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Luxury, Premium Car Sales Predicted to Slow in China

IHS Automotive claims segments will slow to single-digit growth.

by on Nov.17, 2014

The growth of sales of luxury vehicles in China, like the Rolls-Royce Ghost, is expected to drop to single digits by 2020.

China remains a tantalizing and promising market for western carmakers, particularly for German makers of premium brands such as Audi, Mercedes and BMW. All of them have major stakes there and expect to see double-digit growth rates again in 2015, according to IHS Automotive.

But advisory group’s forecast also contains a cautionary note as it expects the growth rates will “take a significant hit” in the years to come.

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“In 2014, we forecast the premium segment to achieve combined sales of 1.8 million units, up 21% year over year, while in 2015 we forecast this segment to hit 2.07 million units, up 14.61% year over year,” IHS said in its updated forecast. (more…)

China to Maintain Number One Auto Market Spot

Five-year outlook predicts 55% growth, as U.S. languishes.

by on Apr.22, 2010

China claimed the global sales crown for 2009 and will likely retains it for years, if not forever.

Sales of passenger vehicles in China  are expected to increase from 8.7 million units in 2009 to 13.55 million units in 2015. This increase in sales of passenger cars, SUVs and minivans of more than 55% does not include the sale of millions of light commercial vehicles annually.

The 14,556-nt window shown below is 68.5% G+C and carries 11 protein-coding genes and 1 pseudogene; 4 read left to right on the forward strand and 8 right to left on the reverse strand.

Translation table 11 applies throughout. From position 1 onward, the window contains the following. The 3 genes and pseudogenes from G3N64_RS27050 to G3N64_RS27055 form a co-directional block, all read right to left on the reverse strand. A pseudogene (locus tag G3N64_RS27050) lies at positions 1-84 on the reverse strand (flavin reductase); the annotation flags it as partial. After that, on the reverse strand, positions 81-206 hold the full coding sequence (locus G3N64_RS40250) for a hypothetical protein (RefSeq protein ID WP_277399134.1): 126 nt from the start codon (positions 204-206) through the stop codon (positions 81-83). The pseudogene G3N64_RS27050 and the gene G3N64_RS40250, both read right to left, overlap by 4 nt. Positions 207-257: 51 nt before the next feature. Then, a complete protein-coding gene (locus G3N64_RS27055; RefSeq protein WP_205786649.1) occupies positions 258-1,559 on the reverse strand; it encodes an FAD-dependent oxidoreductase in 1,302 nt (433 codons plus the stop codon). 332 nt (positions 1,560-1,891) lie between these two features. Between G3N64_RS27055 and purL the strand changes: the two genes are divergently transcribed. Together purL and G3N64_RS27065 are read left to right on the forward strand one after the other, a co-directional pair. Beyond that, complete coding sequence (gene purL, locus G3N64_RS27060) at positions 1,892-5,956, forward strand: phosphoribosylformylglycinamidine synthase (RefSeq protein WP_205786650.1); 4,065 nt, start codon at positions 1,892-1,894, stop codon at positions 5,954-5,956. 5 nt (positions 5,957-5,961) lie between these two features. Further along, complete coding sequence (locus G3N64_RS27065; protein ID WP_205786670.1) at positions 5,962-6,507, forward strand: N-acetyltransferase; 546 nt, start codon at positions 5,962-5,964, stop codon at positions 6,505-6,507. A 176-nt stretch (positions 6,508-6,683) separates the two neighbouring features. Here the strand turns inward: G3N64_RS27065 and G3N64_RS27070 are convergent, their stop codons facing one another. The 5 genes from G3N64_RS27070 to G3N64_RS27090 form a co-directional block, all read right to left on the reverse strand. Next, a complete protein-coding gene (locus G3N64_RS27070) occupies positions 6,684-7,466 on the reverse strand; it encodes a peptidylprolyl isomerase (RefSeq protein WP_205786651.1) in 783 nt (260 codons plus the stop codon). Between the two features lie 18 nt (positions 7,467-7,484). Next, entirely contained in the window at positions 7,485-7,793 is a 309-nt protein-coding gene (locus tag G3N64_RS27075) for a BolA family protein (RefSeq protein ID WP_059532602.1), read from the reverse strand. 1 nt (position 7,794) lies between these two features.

If the forecast by J.D. Power and Associates holds true, China will easily remain the world’s largest auto market during the decade to come.

Last year China surpassed the U.S. as the world’s largest auto market as a result of targeted government incentives and aggressive bank lending, which lasted all year, while U.S. politicians wrangled for six  months over what was a short lived but effect Cash for Clunkers program.

Worse, U.S. banks stopped lending to consumers, even as taxpayers poured billions of dollars into them. Most U.S. market forecasts see it languishing in the 12-13 million unit range for the next five years. (See Chinese Auto Market Grows to 40 Million Annually? )

Automakers have recorded substantial profits during  the past few years in China, whose industrial policy requires joint ventures and substantial investment  by western automakers. Moreover, the Communist party controls the hiring in joint venture plants, thereby ensuring the loyalty of workers.

It is the stated policy of the Chinese government to consolidate the auto sector around Chinese companies, while diminishing the role of western automakers’ once they have learned all they can from them.

Thus far the clearest evidence of the plan is state owned SAIC taking 51% controlling interest of Shanghai GM late last year by forcing a cash-starved GM to sell 1% if its 50% share. (See SAIC Takes Controlling Interest of GM Joint Venture)